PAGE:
• glBindBuffer is one of the slowest OpenGL operations (along with similar call for shaders, textures, etc.)
  • glTranslate adjusts the modelview matrix, which the vertex unit multiplies all points by. So, it simply changes what matrix you multiply by. If you were to instead use a vertex shader, then you'd have to translate it for each vertex individually. In short: glTranslate is faster. In practice, this shouldn't matter too much, though.
  • If you're recalculating the sine function on a lot of points every time you draw, you're going to have performance issues (especially since, by looking at your source, it looks like you might be using Python).
  • You're updating your VBO every time you draw it, so it's not any faster than a vertex array. Vertex arrays are faster than intermediate mode (glVertex, etc.) but nowhere near as fast as display lists or static VBOs.
  • There could be coding errors or redundant calls somewhere.

My verdict:

You're calculating a sine wave and an offset on the CPU. I strongly suspect that most of your overhead comes from calculating and uploading different data every time you draw it. This is coupled with unnecessary OpenGL calls and possibly unnecessary local calls.

My recommendation:

This is an opportunity for the GPU to shine. Calculating function values on parallel data is (literally) what the GPU does best.

I suggest you make a display list representing your function, but set all the y-coordinates to 0 (so it's a series of points all along the line y=0). Then, draw this exact same display list once for every sine wave you want to draw. Ordinarily, this would just produce a flat graph, but, you write a vertex shader that transforms the points vertically into your sine wave. The shader takes a uniform for the sine wave's offset ("sin(x-offset)"), and just changes each vertex's y.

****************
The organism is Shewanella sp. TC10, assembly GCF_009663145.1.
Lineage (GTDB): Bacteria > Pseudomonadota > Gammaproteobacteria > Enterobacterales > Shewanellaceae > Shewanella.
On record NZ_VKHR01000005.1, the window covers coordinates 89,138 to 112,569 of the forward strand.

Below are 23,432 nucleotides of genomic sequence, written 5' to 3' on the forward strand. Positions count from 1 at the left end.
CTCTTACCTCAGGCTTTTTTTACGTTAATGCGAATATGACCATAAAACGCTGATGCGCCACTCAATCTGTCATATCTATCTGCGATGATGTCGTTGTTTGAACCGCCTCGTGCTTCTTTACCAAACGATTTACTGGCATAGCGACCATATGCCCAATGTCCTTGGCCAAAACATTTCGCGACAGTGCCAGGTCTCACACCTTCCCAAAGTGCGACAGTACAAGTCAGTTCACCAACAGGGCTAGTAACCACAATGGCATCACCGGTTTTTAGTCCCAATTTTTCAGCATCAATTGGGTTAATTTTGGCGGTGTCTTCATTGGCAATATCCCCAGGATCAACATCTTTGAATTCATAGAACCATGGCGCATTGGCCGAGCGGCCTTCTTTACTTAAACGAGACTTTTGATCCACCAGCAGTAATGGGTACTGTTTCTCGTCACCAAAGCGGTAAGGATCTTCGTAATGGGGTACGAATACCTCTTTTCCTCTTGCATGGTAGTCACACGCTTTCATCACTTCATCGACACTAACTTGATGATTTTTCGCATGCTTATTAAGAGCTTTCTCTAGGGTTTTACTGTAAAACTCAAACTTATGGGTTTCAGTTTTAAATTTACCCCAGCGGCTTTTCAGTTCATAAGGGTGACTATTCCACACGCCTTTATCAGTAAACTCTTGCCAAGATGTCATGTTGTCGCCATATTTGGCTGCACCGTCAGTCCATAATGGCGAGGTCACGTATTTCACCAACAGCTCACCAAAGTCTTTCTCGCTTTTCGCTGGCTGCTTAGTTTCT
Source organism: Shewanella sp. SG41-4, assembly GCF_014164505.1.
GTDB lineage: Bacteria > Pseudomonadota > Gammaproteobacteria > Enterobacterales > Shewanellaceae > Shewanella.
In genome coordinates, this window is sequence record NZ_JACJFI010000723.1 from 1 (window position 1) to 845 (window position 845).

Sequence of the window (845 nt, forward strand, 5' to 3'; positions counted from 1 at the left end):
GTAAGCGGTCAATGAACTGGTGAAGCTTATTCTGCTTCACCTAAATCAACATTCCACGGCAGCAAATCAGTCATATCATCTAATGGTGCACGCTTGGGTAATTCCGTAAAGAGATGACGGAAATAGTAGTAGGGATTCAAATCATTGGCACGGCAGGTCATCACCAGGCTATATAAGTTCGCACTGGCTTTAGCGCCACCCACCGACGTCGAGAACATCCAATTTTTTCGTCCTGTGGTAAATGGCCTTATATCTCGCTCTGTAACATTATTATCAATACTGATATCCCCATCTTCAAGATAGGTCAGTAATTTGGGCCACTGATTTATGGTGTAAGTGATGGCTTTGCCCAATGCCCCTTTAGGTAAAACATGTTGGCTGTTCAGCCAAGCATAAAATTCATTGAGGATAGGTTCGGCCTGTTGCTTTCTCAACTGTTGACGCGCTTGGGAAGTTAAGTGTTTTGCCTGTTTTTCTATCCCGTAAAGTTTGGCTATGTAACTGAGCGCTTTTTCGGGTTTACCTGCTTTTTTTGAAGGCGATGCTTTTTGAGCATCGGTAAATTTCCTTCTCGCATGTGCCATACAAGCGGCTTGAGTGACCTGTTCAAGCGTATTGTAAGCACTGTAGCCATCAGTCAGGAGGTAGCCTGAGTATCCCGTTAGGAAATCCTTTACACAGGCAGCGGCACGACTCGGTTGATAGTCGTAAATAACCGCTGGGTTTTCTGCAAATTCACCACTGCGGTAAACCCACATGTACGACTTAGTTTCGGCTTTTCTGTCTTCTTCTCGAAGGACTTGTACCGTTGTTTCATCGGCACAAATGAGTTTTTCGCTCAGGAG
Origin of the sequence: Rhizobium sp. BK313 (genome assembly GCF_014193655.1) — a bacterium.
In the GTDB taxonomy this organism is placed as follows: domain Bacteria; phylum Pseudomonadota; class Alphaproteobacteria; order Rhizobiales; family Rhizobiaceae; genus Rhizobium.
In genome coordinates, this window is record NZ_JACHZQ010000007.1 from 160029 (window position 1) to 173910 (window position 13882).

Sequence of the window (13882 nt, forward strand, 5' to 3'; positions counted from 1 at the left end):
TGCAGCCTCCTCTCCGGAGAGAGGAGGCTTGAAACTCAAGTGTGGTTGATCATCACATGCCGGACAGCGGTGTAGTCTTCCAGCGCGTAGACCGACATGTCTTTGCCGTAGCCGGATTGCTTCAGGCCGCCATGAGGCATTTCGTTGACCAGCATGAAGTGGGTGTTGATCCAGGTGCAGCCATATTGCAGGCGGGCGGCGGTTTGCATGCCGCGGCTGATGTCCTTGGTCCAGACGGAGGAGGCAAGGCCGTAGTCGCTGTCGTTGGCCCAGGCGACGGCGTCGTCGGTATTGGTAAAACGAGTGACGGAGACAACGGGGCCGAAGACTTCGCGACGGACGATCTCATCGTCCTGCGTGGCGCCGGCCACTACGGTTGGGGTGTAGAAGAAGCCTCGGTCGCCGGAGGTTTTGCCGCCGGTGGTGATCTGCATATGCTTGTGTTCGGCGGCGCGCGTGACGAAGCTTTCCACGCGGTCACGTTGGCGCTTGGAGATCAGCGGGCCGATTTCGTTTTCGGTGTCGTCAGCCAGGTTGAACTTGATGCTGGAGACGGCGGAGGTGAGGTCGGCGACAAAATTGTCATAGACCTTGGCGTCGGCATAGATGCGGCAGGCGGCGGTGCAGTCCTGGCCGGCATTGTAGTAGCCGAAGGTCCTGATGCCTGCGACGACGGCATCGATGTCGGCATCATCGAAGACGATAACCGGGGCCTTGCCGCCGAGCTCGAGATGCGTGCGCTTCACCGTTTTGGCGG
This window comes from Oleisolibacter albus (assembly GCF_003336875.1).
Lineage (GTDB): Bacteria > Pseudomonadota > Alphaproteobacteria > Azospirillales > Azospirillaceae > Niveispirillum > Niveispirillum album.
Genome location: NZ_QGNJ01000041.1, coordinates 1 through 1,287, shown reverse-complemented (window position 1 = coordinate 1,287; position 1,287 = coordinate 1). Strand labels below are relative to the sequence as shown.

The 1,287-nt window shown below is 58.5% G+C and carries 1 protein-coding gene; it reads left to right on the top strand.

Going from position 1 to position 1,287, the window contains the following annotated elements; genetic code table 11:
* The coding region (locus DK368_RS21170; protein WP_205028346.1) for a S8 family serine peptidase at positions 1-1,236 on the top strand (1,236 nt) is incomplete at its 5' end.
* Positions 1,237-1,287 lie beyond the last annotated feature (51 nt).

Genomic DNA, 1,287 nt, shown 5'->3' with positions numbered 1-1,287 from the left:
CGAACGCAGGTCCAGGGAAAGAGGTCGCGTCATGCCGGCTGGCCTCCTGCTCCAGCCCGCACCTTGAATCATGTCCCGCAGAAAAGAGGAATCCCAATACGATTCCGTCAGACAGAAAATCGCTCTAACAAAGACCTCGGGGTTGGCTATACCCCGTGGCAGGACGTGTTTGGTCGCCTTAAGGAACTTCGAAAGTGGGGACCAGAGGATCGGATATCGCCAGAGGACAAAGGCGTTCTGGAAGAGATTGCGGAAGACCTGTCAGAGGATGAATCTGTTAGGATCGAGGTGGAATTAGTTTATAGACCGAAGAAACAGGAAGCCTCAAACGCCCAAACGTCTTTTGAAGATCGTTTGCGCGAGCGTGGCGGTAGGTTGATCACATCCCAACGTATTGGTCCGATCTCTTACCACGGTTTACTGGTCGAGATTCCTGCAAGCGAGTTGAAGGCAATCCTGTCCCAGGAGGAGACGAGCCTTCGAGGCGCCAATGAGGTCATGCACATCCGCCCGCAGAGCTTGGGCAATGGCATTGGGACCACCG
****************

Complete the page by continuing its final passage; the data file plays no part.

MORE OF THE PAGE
I estimate this will make your code at least ten times faster. Furthermore, because the vertices' x coordinates are all at integral points (the shader does the "translation" in the function's space by computing "sin(x-offset)"), you won't experience jittering when offsetting with floating point values.

share|improve this answer
    
thanks for your elaborate answer. Unfortunately I don't think that I can use a shader: the sine example was a little unfortunate, my line strip does not deal with a periodic function. Assume instead that I'm getting a new random point after each time step. See also my Edit2. –  memyself May 29 '12 at 19:46

You've got a lot here, so I'll cover what I can. Hopefully this will give you some areas to research.

1) should I use glMapBuffer to bind the buffer on the GPU and fill the data directly (instead of using glBufferSubData)? Or will this make no difference performance wise?

I would expect glBufferSubData to have better performance. If the data is stored on the GPU then mapping it will either

  • Copy the data back into host memory so you can modify it, and the copy it back when you unmap it.
  • or, give you a pointer to the GPU's memory directly which the CPU will access over PCI-Express. This isn't anywhere near as slow as it used to be to access GPU memory when we were on AGP or PCI, but it's still slower and not as well cached, etc, as host memory.